4. Divide the dough evenly amongst the ramekins, and press lightly to make sure it is even. The baking times will vary depending on the size of vessel you use. You want the cookie to be slightly brown around the edges and puffy in the centre, just like when making a cookie. This will give you a soft cookie. I found that about 15 minutes was perfect, but suggest checking after about 10.
Vanilla Bean Ice-Cream
Makes about 1 quart (1 litre)
1 cup (250ml) whole milk
3/4 cup (150g) sugar
2 cups (500ml) heavy cream
pinch of salt
1 vanilla bean, split in half lengthwise
6 large egg yolks
1 teaspoon pure vanilla extract
1. Warm milk,sugar, 1 cup of the heavy cream, and salt in a medium saucepan over medium heat until hot (do not boil). Scrape the seeds from the vanilla bean into the hot milk, and add in the vanilla bean pod. Remove from the heat, and cover. Let the mixture steep at room temperature for 30 minutes.
2. Pour the remaining 1 cup of heavy cream into a large bowl with a strainer set on top and set aside.
3. In a medium bowl, whisk the egg yolks until fully combined. Slowly, while whisking constantly, pour the hot milk mixture into the egg yolks. Pour the egg yolk mixture back into the saucepan.
4. Heat the egg yolk mixture over medium heat, and stir constantly with a heatproof spatula. Heat until the mixture has thickened, coats the spatula, and has reached about 170 degrees on an instant read thermometer.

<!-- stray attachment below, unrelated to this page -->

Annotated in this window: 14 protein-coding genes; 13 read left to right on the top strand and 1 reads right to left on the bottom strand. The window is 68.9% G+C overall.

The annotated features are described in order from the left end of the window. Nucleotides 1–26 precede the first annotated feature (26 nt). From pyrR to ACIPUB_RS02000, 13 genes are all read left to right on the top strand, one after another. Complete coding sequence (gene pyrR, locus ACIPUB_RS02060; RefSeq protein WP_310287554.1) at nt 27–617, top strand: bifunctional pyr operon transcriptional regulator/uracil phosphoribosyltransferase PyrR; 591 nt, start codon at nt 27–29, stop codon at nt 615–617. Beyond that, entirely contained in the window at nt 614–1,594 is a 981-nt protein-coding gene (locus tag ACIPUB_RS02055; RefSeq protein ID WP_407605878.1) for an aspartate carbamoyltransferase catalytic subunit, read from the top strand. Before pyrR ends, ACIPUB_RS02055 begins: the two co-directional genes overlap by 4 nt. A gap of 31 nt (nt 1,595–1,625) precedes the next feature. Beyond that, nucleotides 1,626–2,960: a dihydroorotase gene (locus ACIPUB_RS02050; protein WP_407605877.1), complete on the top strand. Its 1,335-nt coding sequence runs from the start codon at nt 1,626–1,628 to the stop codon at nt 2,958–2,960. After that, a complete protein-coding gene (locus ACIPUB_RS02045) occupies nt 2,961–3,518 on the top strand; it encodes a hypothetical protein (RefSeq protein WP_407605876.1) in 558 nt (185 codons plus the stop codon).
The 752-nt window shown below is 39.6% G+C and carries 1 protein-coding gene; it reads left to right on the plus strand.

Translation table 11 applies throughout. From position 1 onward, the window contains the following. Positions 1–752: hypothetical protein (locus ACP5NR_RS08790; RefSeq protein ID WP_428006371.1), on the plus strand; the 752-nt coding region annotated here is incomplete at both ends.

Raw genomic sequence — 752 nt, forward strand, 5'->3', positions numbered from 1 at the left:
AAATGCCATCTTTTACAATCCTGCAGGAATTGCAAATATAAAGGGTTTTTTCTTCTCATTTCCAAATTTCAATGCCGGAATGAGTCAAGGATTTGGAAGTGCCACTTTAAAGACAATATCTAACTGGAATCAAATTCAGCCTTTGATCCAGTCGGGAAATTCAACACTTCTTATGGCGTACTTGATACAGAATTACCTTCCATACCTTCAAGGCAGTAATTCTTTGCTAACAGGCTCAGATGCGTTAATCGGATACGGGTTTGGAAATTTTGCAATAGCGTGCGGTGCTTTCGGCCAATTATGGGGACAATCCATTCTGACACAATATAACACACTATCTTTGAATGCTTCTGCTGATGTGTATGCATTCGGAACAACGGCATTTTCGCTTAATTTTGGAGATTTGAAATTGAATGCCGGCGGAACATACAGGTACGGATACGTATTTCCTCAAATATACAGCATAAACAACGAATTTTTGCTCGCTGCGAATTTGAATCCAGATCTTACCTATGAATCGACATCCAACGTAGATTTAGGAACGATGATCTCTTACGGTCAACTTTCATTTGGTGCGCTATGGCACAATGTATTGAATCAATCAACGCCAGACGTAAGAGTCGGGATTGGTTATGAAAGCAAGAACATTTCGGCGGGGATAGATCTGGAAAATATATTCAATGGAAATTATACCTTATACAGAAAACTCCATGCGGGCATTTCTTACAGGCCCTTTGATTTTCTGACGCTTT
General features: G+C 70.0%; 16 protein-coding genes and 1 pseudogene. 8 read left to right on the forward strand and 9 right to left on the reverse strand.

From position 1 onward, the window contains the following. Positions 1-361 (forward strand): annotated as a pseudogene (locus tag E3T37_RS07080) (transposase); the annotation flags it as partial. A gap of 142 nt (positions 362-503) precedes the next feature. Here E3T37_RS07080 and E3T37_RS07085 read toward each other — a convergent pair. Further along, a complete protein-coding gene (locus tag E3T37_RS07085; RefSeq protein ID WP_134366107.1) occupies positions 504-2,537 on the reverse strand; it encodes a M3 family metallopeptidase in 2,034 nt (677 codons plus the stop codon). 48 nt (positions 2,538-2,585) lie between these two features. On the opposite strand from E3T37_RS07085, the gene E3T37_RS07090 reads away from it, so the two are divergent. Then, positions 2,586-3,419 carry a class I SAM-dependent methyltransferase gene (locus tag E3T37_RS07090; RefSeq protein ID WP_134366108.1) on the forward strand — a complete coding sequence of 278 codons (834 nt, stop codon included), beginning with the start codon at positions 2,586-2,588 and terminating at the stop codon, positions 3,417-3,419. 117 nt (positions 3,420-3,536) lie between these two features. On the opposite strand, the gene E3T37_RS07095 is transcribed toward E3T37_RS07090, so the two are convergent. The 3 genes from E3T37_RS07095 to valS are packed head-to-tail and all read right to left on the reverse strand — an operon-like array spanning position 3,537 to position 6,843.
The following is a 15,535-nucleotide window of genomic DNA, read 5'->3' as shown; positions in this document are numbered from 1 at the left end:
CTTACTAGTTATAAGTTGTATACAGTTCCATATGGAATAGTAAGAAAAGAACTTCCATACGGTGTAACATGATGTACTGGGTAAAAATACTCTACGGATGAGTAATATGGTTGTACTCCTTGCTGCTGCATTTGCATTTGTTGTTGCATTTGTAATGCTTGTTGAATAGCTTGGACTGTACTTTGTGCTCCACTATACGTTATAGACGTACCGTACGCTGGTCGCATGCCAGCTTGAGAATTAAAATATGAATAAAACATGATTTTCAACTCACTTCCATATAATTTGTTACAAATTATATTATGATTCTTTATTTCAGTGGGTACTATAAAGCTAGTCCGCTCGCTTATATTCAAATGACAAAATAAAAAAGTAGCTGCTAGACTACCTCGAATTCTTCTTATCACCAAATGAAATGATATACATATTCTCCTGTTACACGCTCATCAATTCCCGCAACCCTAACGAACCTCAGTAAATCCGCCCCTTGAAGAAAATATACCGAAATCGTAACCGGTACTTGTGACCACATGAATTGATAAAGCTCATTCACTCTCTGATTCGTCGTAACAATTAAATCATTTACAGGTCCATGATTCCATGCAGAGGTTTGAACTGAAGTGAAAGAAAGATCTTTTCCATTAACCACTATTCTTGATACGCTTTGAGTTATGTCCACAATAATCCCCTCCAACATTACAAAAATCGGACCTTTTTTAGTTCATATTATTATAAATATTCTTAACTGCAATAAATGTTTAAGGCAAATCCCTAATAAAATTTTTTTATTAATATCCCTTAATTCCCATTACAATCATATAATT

5. Pour the custard through the strainer into the cream. Add the vanilla extract and the the vanilla bean pod. Place the bowl over an ice bath and mix until mixture has cooled. Chill mixture throughly in the refrigerator. Once the mixture is cold, remove the vanilla bean pod, and freeze in your ice cream maker according to manufacturers instructions.
Mocha Fudge Sauce
Makes 1 Cup (you can halve this recipe, or make it all and save for other things)
1/2 cup (100g) sugar
1/3 cup (80ml) light corn syrup
1/2 cup (125ml) freshly brewed espresso
6 tablespoons (50g) unsweetened dutch-process cocoa powder
1 teaspoon vanilla extract
1. Whisk the sugar, corn syrup, espresso and cocoa powder together in a small saucepan. Whisk the mixture constantly over medium heat, until the mixture begins to bubble at the edges at it comes to a low boil. Once it comes to a low boil, whisk constantly for 1 minute more.
2. Remove from heat, stir in the vanilla extract, and let cool. Chill in the refrigerator until very cold before using, preferably overnight.
Storage: the fudge sauce can be stored up to 2 weeks, covered, in the refrigerator.
Note: If you prefer a plain fudge sauce, substitute water for the espresso.
Let the cookie rest a few minutes out of the over before scooping on the ice cream so that it doesn’t melt too quickly. Best served warm.
Brown butter cookies from The Best of America’s Test Kitchen, 2010. Ice Cream and Fudge sauce barely adapted from The Perfect Scoop, by David Lebovitz.